Introduction to Precious Metals


Many of us hold metals that are dear to us, whether we wear them or keep them safe for financial investment or future generations. Preference for one metal over another may come down to colour choice, sentiment or value. The content or hue of metal could influence gemstone decisions. Pure yellow gold enhances the vibrancy of a ruby, whereas a blue sapphire’s beauty stuns against white metal, such as silver, platinum or white gold.

Four precious metals

Up until the fifteenth century people believed there were only seven metals, but there are over 90 metals listed on the periodic table. Copper was the first durable metal discovered 11,000 years ago followed by gold 8,000 years ago and silver 6,000 years ago.

In fine jewellery, the four precious metals are used are gold, silver, platinum and palladium. The purity of gold is measured in different carats to that of the weight of carats in a gemstone. There are three types of gold to choose from at a jeweller.

Yellow gold is at its purist at 24 carats, containing 99.9 gold, making this vivid colour the most expensive. Pure gold is too malleable to wear, as it will bend out of shape. The most durable yellow gold to wear is 9 ct, which contains 37.5 per cent gold and 62.5 per cent other metal alloys.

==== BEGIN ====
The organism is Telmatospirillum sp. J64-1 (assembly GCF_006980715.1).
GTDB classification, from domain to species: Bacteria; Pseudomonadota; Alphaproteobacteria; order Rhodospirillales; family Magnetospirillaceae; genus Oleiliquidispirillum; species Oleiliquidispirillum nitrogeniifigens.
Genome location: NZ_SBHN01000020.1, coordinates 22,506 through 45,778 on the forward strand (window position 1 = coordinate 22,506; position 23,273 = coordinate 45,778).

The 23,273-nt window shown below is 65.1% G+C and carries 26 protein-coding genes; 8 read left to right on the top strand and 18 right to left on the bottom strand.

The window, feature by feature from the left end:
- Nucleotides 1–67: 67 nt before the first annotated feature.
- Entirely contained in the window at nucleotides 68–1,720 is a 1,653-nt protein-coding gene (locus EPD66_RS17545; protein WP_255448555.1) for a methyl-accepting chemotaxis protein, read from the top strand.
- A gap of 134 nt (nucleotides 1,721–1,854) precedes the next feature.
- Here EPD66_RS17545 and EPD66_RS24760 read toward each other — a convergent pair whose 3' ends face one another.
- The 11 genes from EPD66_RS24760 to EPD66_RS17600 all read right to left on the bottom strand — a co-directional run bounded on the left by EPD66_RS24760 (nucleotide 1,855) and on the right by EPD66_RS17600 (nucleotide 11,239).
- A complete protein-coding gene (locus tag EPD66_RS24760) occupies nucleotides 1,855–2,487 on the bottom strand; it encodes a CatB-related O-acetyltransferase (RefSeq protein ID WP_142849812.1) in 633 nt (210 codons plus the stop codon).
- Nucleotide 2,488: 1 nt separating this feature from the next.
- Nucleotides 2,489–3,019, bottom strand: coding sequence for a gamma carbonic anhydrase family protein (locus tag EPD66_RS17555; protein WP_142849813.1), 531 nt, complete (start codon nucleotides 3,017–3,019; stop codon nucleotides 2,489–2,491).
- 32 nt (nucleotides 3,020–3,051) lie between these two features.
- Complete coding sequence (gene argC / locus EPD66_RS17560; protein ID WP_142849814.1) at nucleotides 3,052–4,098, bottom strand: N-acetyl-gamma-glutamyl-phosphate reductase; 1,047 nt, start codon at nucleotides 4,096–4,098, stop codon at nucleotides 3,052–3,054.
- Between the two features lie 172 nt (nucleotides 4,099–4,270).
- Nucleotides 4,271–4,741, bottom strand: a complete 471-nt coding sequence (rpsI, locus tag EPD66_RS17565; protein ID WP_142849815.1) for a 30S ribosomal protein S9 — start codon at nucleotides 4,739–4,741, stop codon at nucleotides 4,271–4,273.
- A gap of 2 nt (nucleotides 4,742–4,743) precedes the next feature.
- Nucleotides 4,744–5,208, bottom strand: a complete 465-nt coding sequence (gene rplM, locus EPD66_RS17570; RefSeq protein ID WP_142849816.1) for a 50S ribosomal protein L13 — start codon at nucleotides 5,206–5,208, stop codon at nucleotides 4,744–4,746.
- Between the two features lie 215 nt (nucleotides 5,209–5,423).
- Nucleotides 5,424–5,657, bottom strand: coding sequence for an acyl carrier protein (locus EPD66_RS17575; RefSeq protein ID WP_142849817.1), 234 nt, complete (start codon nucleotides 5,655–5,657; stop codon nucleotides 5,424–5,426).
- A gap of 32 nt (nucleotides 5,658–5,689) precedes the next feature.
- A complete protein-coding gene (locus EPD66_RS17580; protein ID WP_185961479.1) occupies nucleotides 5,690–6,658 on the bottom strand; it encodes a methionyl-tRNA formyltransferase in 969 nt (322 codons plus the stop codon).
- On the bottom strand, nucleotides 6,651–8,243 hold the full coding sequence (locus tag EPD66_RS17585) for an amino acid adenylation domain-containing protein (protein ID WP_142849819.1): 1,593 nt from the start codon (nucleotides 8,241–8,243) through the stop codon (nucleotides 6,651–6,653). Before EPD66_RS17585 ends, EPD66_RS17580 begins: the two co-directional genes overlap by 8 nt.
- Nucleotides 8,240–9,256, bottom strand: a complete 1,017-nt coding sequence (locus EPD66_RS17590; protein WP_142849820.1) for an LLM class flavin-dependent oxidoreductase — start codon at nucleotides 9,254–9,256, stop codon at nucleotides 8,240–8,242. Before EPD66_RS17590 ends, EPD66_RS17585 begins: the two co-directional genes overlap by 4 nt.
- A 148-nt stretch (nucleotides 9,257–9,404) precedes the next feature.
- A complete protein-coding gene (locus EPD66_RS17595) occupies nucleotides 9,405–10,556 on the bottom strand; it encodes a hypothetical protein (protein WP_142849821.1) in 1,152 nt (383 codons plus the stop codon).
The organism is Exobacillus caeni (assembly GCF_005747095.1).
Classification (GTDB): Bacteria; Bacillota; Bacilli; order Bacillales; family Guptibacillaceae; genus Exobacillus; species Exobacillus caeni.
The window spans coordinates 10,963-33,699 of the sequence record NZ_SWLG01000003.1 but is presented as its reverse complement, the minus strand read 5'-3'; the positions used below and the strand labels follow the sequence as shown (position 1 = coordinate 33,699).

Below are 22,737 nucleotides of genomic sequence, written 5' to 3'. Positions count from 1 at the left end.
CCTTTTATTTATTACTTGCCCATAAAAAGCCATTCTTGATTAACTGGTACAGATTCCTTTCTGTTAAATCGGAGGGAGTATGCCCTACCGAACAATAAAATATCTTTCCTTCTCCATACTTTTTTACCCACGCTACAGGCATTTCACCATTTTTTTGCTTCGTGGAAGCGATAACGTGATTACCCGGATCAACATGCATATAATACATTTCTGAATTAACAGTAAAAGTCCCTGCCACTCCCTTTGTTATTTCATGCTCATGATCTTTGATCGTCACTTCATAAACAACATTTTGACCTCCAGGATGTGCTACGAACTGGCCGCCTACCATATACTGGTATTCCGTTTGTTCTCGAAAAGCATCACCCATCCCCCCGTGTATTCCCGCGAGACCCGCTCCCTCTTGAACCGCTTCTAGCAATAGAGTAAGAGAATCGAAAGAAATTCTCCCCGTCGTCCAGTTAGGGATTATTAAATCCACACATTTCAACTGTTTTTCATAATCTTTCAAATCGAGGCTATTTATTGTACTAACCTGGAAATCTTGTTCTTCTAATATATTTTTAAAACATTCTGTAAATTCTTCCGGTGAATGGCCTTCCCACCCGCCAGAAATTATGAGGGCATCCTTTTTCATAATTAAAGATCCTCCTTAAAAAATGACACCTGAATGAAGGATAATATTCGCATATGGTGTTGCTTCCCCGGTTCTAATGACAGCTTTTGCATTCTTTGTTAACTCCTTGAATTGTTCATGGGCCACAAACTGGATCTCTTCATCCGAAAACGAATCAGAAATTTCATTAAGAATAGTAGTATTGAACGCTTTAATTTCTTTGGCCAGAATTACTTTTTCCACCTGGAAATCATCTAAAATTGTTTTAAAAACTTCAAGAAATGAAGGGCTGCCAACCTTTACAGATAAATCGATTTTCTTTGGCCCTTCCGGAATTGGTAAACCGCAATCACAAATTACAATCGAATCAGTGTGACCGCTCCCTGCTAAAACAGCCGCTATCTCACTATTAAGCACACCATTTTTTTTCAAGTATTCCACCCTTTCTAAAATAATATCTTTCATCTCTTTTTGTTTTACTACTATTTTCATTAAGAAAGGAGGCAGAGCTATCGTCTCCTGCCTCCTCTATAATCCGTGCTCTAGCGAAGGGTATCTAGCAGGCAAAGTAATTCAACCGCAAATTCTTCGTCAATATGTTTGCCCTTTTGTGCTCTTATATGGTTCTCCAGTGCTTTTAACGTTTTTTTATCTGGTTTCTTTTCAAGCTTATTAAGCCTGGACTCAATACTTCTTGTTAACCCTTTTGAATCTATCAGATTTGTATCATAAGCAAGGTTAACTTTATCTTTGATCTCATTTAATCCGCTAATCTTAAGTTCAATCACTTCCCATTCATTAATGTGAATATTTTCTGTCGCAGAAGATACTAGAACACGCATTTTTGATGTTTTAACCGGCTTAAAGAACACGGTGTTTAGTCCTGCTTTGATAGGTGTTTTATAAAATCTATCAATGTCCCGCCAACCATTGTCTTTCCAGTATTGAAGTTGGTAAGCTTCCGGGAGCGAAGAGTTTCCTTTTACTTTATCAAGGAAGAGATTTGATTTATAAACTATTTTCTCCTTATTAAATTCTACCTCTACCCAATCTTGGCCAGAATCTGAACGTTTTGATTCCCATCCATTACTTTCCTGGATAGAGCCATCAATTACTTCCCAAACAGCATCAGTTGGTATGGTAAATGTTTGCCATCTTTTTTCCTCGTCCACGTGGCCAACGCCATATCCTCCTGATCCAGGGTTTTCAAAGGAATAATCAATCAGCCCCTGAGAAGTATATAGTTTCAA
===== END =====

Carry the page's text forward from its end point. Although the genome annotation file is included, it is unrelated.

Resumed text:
White gold is created by blending yellow gold with a white metal alloy, such as palladium or silver. It may also be blended with copper to strengthen a piece of jewellery, and silver, which tempers the red of copper, to create rose gold.

Silver is the second most precious metal to be used in fine jewellery and household furnishings. Sterling silver contains 92.5 per cent silver with 7.5 per cent other metal alloys and sterling silver jewellery items will be stamped 925, on the inside of rings or on the back of pendants.

Platinum was used by the Ancient Egyptians as a hard-wearing metal, though has only been popular in jewellery since the 19th century. The durability of this white metal is particularly attractive to those buying pieces with gemstones, such as engagement and wedding rings, due to its ability to hold precious stones.

Other metals used in jewellery

Stainless steel, titanium and tungsten, known for their strength, are popular metals for male wedding rings and in recent years have been used by luxury brands in their time pieces, offering an alternative choice to gold and silver watches for customers.